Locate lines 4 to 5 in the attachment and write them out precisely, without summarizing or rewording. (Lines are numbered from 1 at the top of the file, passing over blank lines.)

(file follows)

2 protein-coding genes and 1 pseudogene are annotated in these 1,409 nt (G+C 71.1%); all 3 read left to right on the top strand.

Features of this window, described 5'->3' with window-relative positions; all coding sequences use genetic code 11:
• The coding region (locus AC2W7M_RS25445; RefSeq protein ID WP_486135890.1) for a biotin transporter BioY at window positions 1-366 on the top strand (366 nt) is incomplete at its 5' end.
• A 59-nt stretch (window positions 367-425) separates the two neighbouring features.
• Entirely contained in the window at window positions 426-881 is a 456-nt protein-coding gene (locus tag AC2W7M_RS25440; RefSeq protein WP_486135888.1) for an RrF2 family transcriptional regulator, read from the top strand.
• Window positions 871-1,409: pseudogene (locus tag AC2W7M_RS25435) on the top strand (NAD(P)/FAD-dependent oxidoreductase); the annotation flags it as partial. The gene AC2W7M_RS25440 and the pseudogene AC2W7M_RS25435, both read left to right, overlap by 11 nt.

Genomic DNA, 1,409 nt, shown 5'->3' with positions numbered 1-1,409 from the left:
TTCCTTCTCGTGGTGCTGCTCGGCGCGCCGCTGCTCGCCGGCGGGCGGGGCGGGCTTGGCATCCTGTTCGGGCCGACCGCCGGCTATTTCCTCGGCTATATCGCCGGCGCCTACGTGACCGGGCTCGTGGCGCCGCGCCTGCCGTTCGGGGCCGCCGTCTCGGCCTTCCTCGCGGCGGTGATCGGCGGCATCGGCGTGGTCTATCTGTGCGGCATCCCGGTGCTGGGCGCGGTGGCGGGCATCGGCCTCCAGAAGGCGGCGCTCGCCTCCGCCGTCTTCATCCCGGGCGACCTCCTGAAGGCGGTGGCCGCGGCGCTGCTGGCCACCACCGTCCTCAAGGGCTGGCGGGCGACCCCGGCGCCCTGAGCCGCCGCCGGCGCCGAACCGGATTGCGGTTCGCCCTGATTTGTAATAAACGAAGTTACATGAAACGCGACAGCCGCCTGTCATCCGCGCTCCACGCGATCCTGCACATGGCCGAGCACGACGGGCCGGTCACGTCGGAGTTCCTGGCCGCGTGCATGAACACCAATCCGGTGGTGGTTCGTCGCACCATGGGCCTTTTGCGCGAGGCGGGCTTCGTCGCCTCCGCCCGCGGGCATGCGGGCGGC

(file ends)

• A 59-nt stretch (window positions 367-425) separates the two neighbouring features.
• Entirely contained in the window at window positions 426-881 is a 456-nt protein-coding gene (locus tag AC2W7M_RS25440; RefSeq protein WP_486135888.1) for an RrF2 family transcriptional regulator, read from the top strand.